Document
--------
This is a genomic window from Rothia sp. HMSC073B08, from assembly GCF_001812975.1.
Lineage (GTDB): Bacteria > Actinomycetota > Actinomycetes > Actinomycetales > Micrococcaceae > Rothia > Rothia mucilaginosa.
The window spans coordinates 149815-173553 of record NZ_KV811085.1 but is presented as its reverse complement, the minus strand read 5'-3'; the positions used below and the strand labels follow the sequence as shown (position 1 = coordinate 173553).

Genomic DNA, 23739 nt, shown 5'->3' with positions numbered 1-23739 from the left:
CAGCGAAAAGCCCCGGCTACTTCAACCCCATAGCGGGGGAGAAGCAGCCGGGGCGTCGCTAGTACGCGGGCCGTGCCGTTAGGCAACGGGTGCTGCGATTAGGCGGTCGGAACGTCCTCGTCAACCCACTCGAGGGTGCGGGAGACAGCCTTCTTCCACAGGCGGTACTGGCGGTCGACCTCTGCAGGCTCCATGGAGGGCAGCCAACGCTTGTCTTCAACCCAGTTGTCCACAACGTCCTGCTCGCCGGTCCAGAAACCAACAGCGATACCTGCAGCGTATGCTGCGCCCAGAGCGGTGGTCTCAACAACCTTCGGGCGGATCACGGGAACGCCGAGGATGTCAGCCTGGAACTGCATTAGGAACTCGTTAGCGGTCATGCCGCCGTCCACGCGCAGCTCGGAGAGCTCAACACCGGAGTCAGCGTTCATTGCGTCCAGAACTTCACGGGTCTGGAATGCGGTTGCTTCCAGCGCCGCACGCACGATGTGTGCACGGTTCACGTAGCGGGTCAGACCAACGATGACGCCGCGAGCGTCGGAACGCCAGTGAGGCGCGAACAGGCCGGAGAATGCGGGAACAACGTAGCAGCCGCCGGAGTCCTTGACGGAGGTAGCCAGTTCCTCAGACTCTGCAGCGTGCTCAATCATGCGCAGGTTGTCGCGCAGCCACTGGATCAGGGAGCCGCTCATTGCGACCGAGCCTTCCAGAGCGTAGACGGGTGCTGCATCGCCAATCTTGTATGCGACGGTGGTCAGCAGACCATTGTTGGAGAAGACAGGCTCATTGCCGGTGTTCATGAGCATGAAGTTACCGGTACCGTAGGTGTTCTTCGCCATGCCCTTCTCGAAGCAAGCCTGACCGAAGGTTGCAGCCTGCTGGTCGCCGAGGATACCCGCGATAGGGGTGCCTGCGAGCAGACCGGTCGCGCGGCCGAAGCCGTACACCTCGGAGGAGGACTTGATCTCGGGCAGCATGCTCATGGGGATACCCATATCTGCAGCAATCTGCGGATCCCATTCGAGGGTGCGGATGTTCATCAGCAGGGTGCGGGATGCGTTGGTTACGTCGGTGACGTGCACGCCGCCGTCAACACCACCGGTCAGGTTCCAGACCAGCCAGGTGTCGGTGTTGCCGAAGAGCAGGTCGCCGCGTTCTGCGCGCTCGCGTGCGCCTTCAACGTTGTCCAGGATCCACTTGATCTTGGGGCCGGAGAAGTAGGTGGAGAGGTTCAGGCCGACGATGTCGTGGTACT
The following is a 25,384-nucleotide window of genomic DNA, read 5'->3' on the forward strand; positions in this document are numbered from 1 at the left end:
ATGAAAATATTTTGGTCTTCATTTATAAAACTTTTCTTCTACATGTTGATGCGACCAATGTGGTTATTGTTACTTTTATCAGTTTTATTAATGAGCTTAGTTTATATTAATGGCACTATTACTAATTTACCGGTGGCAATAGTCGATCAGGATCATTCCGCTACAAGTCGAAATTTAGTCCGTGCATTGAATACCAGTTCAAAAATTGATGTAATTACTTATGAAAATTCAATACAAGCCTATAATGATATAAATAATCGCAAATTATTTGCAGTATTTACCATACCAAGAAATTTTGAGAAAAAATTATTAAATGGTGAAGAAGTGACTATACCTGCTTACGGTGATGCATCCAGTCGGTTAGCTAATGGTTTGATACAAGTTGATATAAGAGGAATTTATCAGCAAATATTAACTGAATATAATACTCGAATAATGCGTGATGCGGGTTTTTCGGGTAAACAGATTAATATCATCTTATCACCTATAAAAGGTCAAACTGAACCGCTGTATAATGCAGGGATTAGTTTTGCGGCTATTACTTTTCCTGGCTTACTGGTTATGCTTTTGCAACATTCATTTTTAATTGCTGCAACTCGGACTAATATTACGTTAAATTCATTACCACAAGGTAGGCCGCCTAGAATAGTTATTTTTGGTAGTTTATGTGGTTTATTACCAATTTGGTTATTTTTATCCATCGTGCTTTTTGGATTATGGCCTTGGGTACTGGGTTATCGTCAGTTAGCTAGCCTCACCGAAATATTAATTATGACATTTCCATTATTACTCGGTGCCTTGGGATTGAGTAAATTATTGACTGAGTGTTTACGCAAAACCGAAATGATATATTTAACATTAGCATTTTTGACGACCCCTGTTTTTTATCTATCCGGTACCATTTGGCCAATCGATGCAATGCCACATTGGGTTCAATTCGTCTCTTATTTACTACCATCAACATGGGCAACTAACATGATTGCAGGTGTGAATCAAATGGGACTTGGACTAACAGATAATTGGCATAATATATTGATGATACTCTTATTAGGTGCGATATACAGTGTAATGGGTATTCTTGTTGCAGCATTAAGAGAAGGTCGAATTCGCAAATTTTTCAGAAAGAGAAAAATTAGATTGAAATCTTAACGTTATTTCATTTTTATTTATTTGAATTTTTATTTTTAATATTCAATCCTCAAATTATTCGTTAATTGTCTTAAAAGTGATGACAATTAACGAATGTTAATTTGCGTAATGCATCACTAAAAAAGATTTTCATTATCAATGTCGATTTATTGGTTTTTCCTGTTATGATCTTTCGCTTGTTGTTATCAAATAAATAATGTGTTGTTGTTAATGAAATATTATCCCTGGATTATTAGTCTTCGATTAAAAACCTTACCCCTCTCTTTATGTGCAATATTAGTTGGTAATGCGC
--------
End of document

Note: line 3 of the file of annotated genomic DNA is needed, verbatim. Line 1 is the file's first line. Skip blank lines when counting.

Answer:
The window spans coordinates 149815-173553 of record NZ_KV811085.1 but is presented as its reverse complement, the minus strand read 5'-3'; the positions used below and the strand labels follow the sequence as shown (position 1 = coordinate 173553).